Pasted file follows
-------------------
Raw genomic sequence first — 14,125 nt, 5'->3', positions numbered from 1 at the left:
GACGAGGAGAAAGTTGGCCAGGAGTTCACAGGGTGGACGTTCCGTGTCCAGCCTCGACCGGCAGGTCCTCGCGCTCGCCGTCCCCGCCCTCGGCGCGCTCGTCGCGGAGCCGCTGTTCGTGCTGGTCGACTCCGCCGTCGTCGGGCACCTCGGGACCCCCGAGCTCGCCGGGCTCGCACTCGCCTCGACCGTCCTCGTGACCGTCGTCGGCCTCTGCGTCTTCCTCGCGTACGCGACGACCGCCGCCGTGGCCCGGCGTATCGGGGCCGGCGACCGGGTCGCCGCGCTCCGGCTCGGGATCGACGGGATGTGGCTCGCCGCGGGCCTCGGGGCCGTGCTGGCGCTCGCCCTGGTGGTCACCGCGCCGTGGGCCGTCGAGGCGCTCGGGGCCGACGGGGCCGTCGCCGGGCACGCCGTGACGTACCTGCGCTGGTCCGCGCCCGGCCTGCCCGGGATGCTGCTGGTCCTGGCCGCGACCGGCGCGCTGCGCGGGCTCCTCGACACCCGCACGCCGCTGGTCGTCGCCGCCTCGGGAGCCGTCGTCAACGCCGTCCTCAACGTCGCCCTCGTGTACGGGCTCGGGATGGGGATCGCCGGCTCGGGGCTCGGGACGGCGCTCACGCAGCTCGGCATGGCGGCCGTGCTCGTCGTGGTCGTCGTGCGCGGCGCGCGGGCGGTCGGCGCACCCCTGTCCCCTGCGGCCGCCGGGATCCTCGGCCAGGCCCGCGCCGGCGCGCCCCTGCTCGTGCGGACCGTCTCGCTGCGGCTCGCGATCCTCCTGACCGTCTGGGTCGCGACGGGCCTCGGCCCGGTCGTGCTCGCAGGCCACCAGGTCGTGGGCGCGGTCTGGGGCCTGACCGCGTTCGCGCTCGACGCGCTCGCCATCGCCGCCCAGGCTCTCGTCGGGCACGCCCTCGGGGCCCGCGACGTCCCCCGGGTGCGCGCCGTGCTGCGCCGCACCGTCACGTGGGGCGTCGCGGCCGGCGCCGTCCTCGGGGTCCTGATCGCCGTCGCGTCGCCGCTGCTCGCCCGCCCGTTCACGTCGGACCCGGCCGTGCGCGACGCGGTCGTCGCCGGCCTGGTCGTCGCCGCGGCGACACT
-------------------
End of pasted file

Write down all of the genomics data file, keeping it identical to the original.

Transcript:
Raw genomic sequence first — 14,125 nt, 5'->3', positions numbered from 1 at the left:
GACGAGGAGAAAGTTGGCCAGGAGTTCACAGGGTGGACGTTCCGTGTCCAGCCTCGACCGGCAGGTCCTCGCGCTCGCCGTCCCCGCCCTCGGCGCGCTCGTCGCGGAGCCGCTGTTCGTGCTGGTCGACTCCGCCGTCGTCGGGCACCTCGGGACCCCCGAGCTCGCCGGGCTCGCACTCGCCTCGACCGTCCTCGTGACCGTCGTCGGCCTCTGCGTCTTCCTCGCGTACGCGACGACCGCCGCCGTGGCCCGGCGTATCGGGGCCGGCGACCGGGTCGCCGCGCTCCGGCTCGGGATCGACGGGATGTGGCTCGCCGCGGGCCTCGGGGCCGTGCTGGCGCTCGCCCTGGTGGTCACCGCGCCGTGGGCCGTCGAGGCGCTCGGGGCCGACGGGGCCGTCGCCGGGCACGCCGTGACGTACCTGCGCTGGTCCGCGCCCGGCCTGCCCGGGATGCTGCTGGTCCTGGCCGCGACCGGCGCGCTGCGCGGGCTCCTCGACACCCGCACGCCGCTGGTCGTCGCCGCCTCGGGAGCCGTCGTCAACGCCGTCCTCAACGTCGCCCTCGTGTACGGGCTCGGGATGGGGATCGCCGGCTCGGGGCTCGGGACGGCGCTCACGCAGCTCGGCATGGCGGCCGTGCTCGTCGTGGTCGTCGTGCGCGGCGCGCGGGCGGTCGGCGCACCCCTGTCCCCTGCGGCCGCCGGGATCCTCGGCCAGGCCCGCGCCGGCGCGCCCCTGCTCGTGCGGACCGTCTCGCTGCGGCTCGCGATCCTCCTGACCGTCTGGGTCGCGACGGGCCTCGGCCCGGTCGTGCTCGCAGGCCACCAGGTCGTGGGCGCGGTCTGGGGCCTGACCGCGTTCGCGCTCGACGCGCTCGCCATCGCCGCCCAGGCTCTCGTCGGGCACGCCCTCGGGGCCCGCGACGTCCCCCGGGTGCGCGCCGTGCTGCGCCGCACCGTCACGTGGGGCGTCGCGGCCGGCGCCGTCCTCGGGGTCCTGATCGCCGTCGCGTCGCCGCTGCTCGCCCGCCCGTTCACGTCGGACCCGGCCGTGCGCGACGCGGTCGTCGCCGGCCTGGTCGTCGCCGCGGCGACACT